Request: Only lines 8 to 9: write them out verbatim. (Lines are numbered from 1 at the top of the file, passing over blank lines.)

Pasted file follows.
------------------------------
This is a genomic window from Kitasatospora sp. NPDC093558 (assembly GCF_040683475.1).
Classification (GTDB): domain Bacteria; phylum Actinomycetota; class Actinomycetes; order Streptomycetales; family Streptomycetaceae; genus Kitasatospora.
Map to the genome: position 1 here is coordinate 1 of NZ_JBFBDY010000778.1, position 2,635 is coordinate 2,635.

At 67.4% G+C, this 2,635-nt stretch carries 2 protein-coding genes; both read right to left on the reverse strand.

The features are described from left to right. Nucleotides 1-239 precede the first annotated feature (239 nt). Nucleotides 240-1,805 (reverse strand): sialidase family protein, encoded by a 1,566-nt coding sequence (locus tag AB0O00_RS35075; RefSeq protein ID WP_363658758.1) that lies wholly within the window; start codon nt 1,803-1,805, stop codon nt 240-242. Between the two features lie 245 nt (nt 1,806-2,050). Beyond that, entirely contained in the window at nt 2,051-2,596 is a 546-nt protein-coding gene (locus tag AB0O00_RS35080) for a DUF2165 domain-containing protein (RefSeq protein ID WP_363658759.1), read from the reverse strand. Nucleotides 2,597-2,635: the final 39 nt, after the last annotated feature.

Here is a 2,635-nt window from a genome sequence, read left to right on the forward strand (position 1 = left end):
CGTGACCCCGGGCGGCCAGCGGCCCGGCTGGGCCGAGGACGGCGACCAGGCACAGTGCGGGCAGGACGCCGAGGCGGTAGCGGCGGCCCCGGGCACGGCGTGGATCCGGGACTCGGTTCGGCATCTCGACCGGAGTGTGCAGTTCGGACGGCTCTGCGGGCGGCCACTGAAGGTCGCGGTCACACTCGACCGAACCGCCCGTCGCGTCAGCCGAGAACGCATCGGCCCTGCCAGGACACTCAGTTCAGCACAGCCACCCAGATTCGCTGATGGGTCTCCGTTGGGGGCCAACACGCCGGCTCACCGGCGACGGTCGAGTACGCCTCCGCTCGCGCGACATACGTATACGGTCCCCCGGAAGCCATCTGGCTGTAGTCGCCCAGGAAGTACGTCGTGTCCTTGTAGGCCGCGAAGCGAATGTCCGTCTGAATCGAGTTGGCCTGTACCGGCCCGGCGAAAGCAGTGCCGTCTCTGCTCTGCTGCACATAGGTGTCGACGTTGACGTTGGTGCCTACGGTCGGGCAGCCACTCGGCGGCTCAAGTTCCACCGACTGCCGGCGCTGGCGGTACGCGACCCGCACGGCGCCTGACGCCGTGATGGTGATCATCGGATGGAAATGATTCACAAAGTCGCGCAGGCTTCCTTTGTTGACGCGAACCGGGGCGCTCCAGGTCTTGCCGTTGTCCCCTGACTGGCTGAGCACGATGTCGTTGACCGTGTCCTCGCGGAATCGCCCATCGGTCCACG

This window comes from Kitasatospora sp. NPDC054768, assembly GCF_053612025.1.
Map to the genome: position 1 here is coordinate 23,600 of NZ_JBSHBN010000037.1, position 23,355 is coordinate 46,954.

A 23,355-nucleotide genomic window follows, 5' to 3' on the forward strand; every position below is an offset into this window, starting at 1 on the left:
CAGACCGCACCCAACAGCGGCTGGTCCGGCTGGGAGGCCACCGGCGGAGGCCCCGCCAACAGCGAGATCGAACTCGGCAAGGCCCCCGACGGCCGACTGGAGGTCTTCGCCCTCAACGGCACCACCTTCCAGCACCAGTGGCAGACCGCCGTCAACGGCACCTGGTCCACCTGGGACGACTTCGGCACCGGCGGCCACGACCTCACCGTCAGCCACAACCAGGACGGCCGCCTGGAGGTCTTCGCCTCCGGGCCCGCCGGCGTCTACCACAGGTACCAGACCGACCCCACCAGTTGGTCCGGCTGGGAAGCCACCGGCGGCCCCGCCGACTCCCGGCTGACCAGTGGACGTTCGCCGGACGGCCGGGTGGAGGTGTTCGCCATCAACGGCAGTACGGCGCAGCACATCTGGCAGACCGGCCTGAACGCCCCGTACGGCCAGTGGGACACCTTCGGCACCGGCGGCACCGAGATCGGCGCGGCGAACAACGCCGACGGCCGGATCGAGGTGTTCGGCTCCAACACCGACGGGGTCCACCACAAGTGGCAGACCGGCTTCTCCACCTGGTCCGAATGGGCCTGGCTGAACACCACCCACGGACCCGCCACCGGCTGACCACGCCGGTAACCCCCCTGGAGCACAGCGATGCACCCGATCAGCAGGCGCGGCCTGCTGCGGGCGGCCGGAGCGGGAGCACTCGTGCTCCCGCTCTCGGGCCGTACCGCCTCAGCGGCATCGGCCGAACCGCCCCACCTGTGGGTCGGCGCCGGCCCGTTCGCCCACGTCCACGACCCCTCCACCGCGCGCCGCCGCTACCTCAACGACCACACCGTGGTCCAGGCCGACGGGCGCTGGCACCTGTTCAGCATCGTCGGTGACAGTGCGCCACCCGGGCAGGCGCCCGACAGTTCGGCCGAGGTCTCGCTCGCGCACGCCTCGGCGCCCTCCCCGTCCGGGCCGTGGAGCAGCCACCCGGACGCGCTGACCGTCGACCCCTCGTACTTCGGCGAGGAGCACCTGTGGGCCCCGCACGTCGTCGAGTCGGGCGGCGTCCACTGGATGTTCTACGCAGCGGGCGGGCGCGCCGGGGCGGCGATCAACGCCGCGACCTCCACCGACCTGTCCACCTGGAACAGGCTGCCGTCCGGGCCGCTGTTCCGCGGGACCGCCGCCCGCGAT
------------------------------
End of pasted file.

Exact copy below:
This window comes from Kitasatospora sp. NPDC054768, assembly GCF_053612025.1.
Map to the genome: position 1 here is coordinate 23,600 of NZ_JBSHBN010000037.1, position 23,355 is coordinate 46,954.